by Adriana Albi Davies, Ph.D.
While the fraternal societies were undoubtedly valuable, Italian workers also quickly became union members. Aritha Van Herk in
Mavericks: An Incorrigible History of Alberta, notes: "Wages of $3 a day attracted workers from all over the world, as coal became the crucible for unions: organizers from the United Mine Workers of America signed up miners by translating their creed into Italian, Ukrainian, and Hungarian."1
While work stoppages and strikes were common from the first part of the 20th century, 1919 was a significant turning point. Howard and Tamara Palmer in
Alberta: A New History provide an excellent overview of the labour unrest in the mines. The Drumheller Valley played an important role in this labour unrest.
The Winnipeg General Strike, which began in May 1919, was a spark that set off other strikes in support. Edmonton and Calgary both saw strikes and, in August 1919, violence broke out in Drumheller.
Strikebreakers, drawn from returning veterans, attacked the miners and their homes. The miners, largely immigrants, were supporting the concept of One Big Union, which, they believed, would give them more bargaining clout when dealing with the establishment mine owners. The Palmers note: "Veterans seized the OBU leaders, brought them to a kangaroo court-martial at Drumheller, and ran them out of town. With this vigilante pressure operating while the police stood by, striking miners had little choice but to return to work."2
The strikes and pressure from the mine companies forced the Government of Alberta to act and, in 1919, a commission was established to investigate the
problem-Alberta Coal Mining Industry Commission. A partial transcript of the hearings was published by the Historical Society of Alberta,
Alberta's Coal Industry, 1919.2
This was edited and with an introduction by University of Calgary historian David Jay Bercuson. Bercuson notes that the Commission was formed at a time of labour unrest and business uncertainty. Hearings lasted for two-and-a-half months beginning October 6th in Edmonton. Other sites included Calgary, Drumheller, Lethbridge, Wayne, Edson and Blairmore. It is noteworthy that two of the hearing sites are in the Drumheller Valley area and is evidence of the importance of the region's mines. The Index of Witnesses provides a "quick" overview of the key mining companies in the province and interests represented. Of 12 recommendations, only three deal with issues pertinent to the welfare of miners. Bercuson writes in his introduction:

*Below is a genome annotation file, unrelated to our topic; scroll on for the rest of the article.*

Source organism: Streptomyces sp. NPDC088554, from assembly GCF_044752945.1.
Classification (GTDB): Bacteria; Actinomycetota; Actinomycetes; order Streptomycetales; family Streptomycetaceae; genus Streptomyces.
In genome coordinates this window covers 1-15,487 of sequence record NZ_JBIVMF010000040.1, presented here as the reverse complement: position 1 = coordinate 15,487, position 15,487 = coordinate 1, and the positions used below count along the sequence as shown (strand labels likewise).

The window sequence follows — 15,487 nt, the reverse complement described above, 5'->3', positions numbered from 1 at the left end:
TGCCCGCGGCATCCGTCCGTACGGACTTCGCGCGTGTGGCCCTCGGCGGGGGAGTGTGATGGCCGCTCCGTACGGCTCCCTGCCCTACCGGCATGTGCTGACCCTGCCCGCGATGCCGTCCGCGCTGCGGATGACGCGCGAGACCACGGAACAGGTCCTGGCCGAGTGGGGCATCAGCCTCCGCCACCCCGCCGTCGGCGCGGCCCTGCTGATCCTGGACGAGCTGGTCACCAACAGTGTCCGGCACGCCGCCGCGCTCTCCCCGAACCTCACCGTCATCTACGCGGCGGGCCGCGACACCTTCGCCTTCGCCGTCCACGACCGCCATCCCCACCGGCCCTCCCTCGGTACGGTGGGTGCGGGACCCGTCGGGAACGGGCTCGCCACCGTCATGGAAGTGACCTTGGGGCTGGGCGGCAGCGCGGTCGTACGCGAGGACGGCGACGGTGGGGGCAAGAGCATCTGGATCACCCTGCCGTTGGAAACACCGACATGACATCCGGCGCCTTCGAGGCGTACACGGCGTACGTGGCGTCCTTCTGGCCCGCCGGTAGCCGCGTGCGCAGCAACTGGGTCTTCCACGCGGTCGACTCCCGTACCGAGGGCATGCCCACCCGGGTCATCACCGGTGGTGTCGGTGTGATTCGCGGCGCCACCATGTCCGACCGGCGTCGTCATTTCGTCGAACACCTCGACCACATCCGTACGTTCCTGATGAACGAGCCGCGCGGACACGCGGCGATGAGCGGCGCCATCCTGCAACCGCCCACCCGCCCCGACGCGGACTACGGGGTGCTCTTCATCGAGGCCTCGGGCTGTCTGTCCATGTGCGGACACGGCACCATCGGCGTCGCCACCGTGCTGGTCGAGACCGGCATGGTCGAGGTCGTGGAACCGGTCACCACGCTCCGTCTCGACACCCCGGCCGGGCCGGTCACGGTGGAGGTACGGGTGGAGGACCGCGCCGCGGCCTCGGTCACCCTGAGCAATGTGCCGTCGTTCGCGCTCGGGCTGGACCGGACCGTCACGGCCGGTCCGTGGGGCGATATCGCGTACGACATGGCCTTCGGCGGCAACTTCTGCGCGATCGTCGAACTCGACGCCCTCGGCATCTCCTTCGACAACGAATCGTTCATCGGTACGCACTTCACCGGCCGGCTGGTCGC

Though its use to government and operators of the day was limited, the evidence of the Coal Mining Industry Commission of 1919 is invaluable to those interested in the social history of western Canada. The unedited evidence amounts to more than 900 typed, legal size, pages. Almost every aspect of mining as a business, occupation and life style were examined, though curiously little attention was paid to conditions underground. Perhaps this was because those conditions were generally as safe as could be made given the knowledge and technology of the day. The Alberta government passed its first Mines Regulations Act, aimed at establishing safety rules, in 1906.3
The testimony is of interest for a range of reasons and reveals the struggle between the companies to maintain and increase profits and the desire of the miners to improve conditions of work and wages. The third party is, of course, the various unions struggling not only to help the miners but also to entrench themselves in Alberta. There is also an unspoken theme, which is evident in some of the
testimony-the systemic racism. The mine owners and managers were largely British while the workers were largely not. The Palmers cite the following statistics drawn from the 1919 commission on the makeup of the mining labour force in the Crow's Nest Pass:
- 90 percent of the workers in the Pass were immigrants
- 34 percent were British
- 23 percent were Slovak
- 14.5 percent were Italian
- 7 percent were French and Belgian
- 2 percent were Russian
- 8.5 percent were "other European"
- 1 percent were American 4
It is likely that it is representative of other mining
areas of the Province.
In the end, the labour activism
did not appreciably improve the conditions of miners and
self-help through the fraternal societies continued to be the
order of the day.
The establishment of the Lethbridge
loggia in 1922 was probably a direct result of that sense of
powerlessness that miners felt and their lack of trust in
government and the mine owners. This pattern of
repeated strikes to try to obtain improved working conditions
and pay continued until the coming of Leduc #1 in 1947
heralded the death knell of the mining industry and its role
as a major employer of immigrant workers.